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Corporates in the United States installed nearly 19 GW of onsite and offsite solar capacity cumulatively till June 2022. This includes 25 leading U.S.-based companies like Meta, Amazon, and Walmart installing 14% of the overall capacity.
The recently released ‘Solar Means Business 2022’ report by the Solar Energy Industries Association (SEIA) attributes the rapid expansion of offsite-solar procurement, which represents 55% of all commercial solar use, to the increase in installed capacity by U.S. businesses.
Meta has installed the highest solar capacity of 3.6 GW through June 2022, three times more than its closest counterpart Amazon at 1.1 GW. The solar energy offtake of the tech giant has grown by over 380% since 2019-end.
Further, a 51% drop in solar energy prices since 2012 has fuelled commercial demand.
There are now 23 U.S. companies that have installed at least 100 MW of solar capacity, up from 11 companies in 2019. Eighteen of the top 25 companies ranked in this report are pursuing 100% renewable energy or carbon-neutral goals.
Walmart stands fourth on the list, with 689 MW capacity installed until June.
Retailer Target came behind Microsoft at the first spot for installing 515 MW of solar capacity as nearly 30% of its stores are equipped with rooftop solar systems. Walmart and Target together are leading in the number of individual solar systems installed.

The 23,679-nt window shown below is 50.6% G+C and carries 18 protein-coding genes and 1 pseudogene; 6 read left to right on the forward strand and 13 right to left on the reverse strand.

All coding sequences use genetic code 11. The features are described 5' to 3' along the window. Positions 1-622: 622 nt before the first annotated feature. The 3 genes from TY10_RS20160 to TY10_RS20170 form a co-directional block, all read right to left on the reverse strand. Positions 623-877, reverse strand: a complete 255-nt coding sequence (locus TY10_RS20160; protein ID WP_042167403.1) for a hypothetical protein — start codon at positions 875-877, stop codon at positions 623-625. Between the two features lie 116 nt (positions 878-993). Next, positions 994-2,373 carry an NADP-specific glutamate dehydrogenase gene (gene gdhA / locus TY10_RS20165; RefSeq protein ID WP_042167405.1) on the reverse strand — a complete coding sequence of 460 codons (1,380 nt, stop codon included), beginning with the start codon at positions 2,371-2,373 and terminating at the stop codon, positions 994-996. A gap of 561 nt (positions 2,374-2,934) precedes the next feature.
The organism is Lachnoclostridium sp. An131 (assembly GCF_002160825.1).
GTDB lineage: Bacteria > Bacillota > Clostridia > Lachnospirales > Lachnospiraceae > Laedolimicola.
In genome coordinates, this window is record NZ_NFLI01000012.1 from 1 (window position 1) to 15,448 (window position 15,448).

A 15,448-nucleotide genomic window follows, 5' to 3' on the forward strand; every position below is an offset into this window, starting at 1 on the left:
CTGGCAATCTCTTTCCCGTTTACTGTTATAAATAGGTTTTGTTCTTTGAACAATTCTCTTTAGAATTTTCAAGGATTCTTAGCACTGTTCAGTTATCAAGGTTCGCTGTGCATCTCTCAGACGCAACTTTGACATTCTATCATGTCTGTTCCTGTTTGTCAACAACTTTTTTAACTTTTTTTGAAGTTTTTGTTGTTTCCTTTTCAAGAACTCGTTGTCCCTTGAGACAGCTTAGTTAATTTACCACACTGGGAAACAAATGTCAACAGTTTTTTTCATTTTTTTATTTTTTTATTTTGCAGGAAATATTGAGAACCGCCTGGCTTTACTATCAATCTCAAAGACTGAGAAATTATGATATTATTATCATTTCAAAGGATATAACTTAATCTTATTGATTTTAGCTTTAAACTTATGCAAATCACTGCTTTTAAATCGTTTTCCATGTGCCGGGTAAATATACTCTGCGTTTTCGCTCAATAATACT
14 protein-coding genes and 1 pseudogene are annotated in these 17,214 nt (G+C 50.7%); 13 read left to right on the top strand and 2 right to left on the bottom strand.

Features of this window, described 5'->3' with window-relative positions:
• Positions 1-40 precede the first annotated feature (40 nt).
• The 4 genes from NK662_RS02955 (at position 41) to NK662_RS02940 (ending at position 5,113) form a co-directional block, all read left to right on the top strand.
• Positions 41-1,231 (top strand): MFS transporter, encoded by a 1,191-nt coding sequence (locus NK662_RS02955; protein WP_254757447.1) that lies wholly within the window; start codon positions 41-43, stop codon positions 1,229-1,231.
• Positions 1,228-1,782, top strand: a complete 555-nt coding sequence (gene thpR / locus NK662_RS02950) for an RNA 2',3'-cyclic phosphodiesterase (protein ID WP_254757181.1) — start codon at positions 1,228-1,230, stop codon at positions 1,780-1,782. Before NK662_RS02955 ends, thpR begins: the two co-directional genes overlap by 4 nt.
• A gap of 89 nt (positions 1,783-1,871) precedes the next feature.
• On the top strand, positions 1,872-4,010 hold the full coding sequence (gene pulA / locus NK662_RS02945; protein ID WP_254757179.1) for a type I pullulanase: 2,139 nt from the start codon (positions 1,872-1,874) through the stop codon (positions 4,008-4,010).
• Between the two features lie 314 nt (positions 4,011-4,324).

The passage of the Inflation Reduction Act is also one of the major contributing factors, as it will support both onsite and offsite solar markets.
The report points out that the Act is expected to boost the onsite market by 24% until 2027, while the offsite markets will likely grow by 51% over the next five years.
The report states that the onsite commercial market’s average annual growth rate will go up by 11% between 2023-27. The utility-scale market, which includes 20-25% of the offsite corporate market, is set to grow by 45% by 2027.
“From data centers to industrial freezers, the most energy-intensive business operations are turning to solar as the most reliable and affordable way to power their infrastructure,” said SEIA President and CEO Abigail Ross Hopper.
The report said the competitive power prices from utility-scale projects have ensured that the prices of offsite systems have also moved downwards.
Another joint report by SEIA and Wood Mackenzie published earlier this year said overall solar installations across all market segments in the U.S. will increase to 336 GW by 2027 from 129 GW currently.